USWNT and American football settle equal pay lawsuit

A six-year fight for equal pay that pitted key members of the World Cup-winning United States women’s soccer team against their sport’s ...

A six-year fight for equal pay that pitted key members of the World Cup-winning United States women’s soccer team against their sport’s national governing body ended on Tuesday morning with a settlement that included a multimillion-dollar payment to the players and a promise by their federation to equalize salaries between the men’s and women’s national teams.

Under the terms of the agreement, the athletes – a group including several dozen current and former women’s national team players – will split $24 million in payments from the federation, US Soccer. The bulk of that figure is made up of back pay, a tacit admission that pay for the men’s and women’s teams had been unequal for years.

Perhaps more notable than the payment, however – at least for the players – is US Soccer’s commitment to equalize salaries between the men’s and women’s national teams in all competitions, including the World Cup, in the next collective agreements of the teams. This gap was once considered an impassable chasm preventing any sort of settlement; if shut down by the federation amid ongoing negotiations with both teams, the change could funnel millions of dollars into a new generation of players.

The settlement depends on the ratification of a new contract between US Soccer and the women’s players’ union. Once finalized, it will resolve any remaining claims in the sex discrimination lawsuit players filed in 2019.

“It was not an easy process to get to this point,” US Soccer president Cindy Parlow Cone said in a phone interview. “The most important thing here is that we move forward, and we move forward together.”

For US Soccer, the settlement is a costly end to a years-long legal battle that had damaged its reputation, severed ties with sponsors and soured her relationship with some of her most popular stars, including Alex Morgan, Megan Rapinoe and Carli Lloyd. US Soccer had no obligation to settle with the women’s team; a federal judge in 2020 had rejected players’ equal pay argumentsdepriving them of almost all of their legal leverage, and the players’ appeal was not certain to succeed.

For this reason, the settlement represents an unexpected victory for the players: nearly two years after losing in court in a devastating decision, they were able to obtain not only an eight-figure settlement, but also a commitment from the federation to adopt the reforms themselves. the judge dismissed.

Morgan, in a phone interview, called the settlement a “monumental victory for us and for women.”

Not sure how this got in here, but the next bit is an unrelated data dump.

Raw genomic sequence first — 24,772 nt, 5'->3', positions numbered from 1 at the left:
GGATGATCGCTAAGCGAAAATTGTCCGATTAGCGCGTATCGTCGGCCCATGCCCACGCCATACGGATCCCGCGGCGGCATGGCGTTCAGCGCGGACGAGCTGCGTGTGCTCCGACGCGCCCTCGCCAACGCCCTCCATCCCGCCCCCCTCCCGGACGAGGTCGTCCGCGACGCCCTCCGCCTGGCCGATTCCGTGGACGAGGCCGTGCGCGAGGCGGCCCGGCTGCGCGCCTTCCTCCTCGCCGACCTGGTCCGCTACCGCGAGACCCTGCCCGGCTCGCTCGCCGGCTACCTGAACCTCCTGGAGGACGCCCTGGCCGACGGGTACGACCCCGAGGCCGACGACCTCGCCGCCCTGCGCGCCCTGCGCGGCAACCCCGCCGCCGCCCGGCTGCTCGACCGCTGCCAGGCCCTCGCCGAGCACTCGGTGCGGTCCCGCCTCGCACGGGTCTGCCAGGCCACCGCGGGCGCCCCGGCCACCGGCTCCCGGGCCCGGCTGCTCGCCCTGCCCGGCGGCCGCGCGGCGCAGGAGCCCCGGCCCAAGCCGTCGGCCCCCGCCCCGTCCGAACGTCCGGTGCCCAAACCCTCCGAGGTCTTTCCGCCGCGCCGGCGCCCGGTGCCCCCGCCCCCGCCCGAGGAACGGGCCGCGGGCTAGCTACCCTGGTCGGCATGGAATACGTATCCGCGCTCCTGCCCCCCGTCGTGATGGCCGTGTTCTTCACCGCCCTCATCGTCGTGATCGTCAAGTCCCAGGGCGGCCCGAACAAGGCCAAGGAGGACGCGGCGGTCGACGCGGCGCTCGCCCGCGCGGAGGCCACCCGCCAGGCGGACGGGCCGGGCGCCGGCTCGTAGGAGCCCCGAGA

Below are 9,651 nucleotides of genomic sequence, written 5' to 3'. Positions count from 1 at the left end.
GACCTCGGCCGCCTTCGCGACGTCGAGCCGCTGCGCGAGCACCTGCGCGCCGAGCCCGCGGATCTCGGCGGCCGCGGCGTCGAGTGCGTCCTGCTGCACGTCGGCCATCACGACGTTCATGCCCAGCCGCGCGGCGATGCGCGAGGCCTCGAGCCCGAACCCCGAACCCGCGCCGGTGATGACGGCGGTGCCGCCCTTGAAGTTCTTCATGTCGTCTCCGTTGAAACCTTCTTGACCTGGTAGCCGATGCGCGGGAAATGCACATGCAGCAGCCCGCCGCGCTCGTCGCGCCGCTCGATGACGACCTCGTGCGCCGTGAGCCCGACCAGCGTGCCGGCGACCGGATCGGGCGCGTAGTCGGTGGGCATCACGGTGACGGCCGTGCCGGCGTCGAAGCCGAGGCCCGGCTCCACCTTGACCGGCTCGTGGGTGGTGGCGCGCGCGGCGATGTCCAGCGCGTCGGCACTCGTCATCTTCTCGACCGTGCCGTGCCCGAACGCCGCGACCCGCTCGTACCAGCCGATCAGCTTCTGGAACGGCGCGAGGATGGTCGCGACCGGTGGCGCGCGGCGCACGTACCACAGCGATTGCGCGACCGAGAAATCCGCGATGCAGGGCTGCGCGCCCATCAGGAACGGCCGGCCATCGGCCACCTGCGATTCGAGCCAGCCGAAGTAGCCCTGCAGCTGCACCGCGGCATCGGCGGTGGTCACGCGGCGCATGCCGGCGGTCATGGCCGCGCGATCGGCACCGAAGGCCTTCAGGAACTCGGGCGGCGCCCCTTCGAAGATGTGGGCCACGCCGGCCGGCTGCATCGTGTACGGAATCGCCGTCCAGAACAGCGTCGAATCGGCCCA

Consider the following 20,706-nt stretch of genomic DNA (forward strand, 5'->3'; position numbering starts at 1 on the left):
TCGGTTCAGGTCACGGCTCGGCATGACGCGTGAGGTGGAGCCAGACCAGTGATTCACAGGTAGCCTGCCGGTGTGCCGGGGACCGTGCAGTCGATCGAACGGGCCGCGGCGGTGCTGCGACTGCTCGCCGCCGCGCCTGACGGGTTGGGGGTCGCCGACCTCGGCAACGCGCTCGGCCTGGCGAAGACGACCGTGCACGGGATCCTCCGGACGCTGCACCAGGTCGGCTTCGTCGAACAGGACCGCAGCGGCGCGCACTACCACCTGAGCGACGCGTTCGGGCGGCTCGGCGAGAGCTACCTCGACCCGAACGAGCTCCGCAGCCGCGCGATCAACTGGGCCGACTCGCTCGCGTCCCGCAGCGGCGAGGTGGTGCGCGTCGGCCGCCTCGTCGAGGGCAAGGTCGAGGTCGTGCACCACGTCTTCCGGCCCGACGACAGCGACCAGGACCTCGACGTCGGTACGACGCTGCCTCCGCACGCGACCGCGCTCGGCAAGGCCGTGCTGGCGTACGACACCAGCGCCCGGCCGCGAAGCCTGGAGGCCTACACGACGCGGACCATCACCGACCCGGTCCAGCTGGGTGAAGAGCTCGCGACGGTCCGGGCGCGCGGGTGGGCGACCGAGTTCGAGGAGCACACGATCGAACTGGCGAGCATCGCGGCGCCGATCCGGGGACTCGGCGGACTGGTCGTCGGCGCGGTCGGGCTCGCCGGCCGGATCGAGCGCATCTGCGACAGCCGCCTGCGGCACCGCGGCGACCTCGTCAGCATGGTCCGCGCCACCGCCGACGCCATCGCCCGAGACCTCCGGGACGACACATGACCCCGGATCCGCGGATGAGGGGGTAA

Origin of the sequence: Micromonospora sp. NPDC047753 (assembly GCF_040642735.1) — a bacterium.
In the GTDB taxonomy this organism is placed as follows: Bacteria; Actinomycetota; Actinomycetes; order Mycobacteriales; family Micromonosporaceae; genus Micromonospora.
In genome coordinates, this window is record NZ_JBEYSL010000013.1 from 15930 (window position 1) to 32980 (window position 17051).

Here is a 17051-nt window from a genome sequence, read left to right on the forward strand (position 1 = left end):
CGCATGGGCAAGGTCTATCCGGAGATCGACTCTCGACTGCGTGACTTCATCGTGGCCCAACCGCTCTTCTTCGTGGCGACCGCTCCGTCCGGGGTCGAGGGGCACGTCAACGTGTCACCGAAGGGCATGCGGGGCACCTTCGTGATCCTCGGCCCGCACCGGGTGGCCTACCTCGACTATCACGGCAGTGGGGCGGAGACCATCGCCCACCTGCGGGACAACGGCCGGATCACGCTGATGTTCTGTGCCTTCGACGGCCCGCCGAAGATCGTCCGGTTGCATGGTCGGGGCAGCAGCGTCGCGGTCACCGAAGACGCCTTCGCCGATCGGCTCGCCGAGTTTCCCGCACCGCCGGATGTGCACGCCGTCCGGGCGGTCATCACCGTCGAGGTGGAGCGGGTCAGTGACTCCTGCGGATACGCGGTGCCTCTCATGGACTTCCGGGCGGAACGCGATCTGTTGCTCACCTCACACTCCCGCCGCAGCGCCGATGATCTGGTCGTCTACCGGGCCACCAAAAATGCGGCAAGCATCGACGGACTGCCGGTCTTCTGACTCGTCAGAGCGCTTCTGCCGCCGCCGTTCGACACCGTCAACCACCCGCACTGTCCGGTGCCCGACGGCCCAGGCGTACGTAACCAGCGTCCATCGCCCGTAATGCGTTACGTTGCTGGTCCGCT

“What we decided to do,” she said, “was to get recognition of the discrimination from US Soccer, and we received it through back pay in the regulation. We have strived for fair and equitable treatment when it comes to working conditions, and we have succeeded the regulation of working conditions. And we decided to have equal pay for us and the men’s team across US Soccer, and we achieved that.

In return for payment and US Soccer’s commitment to address equal pay in future contracts with its two marquee teams, the players agreed to release the federation from all remaining claims in the gender discrimination lawsuit. of the team.

The process could take months. The men’s and women’s teams have already held joint negotiation sessions with US Soccer, but for the deal to work – the federation is seeking a single collective bargaining agreement that covers both national teams – the men’s players’ association will have to agree to share or surrender. , millions of dollars in potential World Cup payouts from FIFA, world soccer’s governing body. These payments, set by FIFA and exponentially larger for the men’s World Cup than for the corresponding women’s tournament, are at the heart of equal pay.

Cone, a former member of the women’s team, said in September that the federation would not sign new collective bargaining agreements with either team that did not match the World Cup prize money.

“We’re not opposed,” Cone said at the time. “It may seem that way sometimes, but we are in the same team, we all have the same goal. It’s just how to get there.

The players’ long battle with US Soccer, which is not only their employer but also the federation that governs the sport in America, had propelled them to the forefront of a broader struggle for equality in women’s sport and has gained support from other athletes, celebrities, politicians and presidential candidates. In recent years, players, teams and even athletes from other sports — hockey gold medalists, Canadian soccer pros, WNBA players – had reached out to the American players and their union for advice in their efforts to secure similar pay and working conditions gains.